participating restaurants, and bring the completed passport to the Fredericksburg Visitor Center at 706 Caroline St. Everybody who brings a passport with five or more stamps to the Visitor Center by 5 p.m. January 22 will qualify for a random drawing to win the $250 in cards. The City of Fredericksburg is sponsoring the promotion. Passports are available at the Visitor Center, participating restaurants and VisitFred.com. Winter Restaurant Week comes during a traditionally slow

Bill Freehling is the City of Fredericksburg’s Director of Economic Development and Tourism and also a downtown resident who loves partaking in Restaurant Week – both Summer and Winter.

Downtown Fredericksburg’s annual Winter Restaurant Week will begin January 12 and run through January 21. The annual event showcases the many talents of downtown’s eclectic mix of award-winning restaurateurs. The list of participants was still being finalized as of this writing, but it’s expected to include most downtown restaurants. Nearly 30 participated in last year’s Winter

Foode, “Eggplant Parmesan”

Castiglias Italian Restaurant, “Salmon”

“Fredericksburg, Virginia Economic Development and Tourism” Facebook page and on the Winter Restaurant Week event page on VisitFred.com. “You’ll be amazed at the variety and quality of menu items available during Winter Restaurant Week,” Rose said. “Our dedicated chefs embrace this opportunity to showcase their talents to both new and returning customers.” People who dine at five or more participating restaurants during Winter Restaurant Week can qualify to win $250 worth of downtown gift cards. To qualify, diners should get a Restaurant Week passport, have it stamped after eating at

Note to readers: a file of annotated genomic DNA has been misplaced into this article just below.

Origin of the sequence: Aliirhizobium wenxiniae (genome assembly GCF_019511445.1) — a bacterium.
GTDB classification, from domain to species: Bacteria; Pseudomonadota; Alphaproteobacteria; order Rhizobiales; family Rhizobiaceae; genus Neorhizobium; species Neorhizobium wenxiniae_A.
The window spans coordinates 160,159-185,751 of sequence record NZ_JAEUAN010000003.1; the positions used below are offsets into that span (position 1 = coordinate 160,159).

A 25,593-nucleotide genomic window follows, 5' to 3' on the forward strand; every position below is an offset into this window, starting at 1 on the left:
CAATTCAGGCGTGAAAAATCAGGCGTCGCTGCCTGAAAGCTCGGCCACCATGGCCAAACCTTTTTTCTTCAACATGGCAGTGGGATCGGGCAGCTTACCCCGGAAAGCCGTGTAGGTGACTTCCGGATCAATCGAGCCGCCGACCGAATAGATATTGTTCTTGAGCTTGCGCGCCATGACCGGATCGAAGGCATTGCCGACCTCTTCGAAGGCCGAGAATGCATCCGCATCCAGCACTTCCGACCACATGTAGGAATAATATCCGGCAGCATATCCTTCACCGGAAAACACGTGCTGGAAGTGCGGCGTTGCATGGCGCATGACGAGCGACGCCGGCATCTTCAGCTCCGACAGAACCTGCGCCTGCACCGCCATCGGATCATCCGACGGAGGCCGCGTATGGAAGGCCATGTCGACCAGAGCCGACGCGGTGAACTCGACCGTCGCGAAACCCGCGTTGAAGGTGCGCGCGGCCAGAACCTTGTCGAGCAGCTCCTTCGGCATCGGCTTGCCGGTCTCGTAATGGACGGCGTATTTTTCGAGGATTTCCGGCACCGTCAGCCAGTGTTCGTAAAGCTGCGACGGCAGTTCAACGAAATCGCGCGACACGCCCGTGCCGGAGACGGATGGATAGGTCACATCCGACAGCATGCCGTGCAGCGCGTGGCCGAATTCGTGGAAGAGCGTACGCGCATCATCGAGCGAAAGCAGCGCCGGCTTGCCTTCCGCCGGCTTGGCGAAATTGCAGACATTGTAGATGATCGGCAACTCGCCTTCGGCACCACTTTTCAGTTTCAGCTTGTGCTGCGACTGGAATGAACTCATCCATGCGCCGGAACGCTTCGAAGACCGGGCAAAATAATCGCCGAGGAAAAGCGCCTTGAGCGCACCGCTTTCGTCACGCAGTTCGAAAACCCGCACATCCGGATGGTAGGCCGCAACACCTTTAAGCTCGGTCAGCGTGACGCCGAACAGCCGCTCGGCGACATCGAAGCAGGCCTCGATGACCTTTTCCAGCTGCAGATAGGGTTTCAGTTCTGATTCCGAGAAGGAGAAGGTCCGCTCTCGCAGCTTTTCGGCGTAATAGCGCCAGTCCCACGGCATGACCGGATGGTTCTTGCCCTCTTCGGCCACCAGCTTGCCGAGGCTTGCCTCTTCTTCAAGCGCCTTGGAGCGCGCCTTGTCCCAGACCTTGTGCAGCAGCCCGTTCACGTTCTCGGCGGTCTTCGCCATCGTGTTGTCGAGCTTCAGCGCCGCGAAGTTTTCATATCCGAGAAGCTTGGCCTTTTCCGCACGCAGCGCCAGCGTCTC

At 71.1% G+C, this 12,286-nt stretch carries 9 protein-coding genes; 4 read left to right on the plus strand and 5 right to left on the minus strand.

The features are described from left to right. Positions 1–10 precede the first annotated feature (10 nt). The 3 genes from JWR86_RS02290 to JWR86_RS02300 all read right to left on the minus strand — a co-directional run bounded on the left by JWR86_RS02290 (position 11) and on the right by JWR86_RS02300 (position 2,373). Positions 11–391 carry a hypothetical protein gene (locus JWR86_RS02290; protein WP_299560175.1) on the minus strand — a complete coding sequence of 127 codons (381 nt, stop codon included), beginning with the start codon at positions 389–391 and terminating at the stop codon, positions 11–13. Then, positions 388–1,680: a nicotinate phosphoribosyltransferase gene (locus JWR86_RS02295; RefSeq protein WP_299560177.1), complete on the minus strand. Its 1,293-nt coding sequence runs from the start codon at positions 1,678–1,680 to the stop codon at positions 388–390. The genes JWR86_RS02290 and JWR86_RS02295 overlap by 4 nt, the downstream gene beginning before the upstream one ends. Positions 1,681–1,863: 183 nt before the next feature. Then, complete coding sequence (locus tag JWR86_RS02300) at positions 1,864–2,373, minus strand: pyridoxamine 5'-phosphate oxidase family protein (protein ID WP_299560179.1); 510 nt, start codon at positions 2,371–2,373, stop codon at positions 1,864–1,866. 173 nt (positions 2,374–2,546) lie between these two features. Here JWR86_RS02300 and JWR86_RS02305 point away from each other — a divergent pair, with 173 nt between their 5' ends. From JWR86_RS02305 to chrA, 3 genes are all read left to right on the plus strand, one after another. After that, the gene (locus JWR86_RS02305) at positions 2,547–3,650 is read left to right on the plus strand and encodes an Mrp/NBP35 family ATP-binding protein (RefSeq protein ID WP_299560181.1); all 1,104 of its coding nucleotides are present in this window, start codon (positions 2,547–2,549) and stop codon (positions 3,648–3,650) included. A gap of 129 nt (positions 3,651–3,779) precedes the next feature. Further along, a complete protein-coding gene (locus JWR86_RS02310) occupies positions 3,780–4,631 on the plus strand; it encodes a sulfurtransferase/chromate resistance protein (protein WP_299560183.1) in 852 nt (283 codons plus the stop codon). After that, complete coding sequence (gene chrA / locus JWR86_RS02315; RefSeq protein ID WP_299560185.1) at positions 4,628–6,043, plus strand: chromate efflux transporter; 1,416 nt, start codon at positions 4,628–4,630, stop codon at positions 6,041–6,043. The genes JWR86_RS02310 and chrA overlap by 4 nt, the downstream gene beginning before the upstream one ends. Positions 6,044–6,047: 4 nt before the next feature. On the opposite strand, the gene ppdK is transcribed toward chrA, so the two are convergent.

season for restaurants following the holiday boom. It therefore provides a nice boost to restaurants while giving people another great reason to come downtown to eat. Winter Restaurant Week is one of two restaurant weeks offered during the year. Summer Restaurant Week is planned again this coming July. “Our Restaurant Week events have become a twice-annual fixture for downtown, and we can’t wait to see what our great chefs have in store this year,” Rose said. “Come on down and experience it for yourself!”

The Bavarian Chef, “Chicken Schnitzel”

Large or Small, I Sell Them All! Dreaming of Fabulous City Living? Let’s Make It Happen!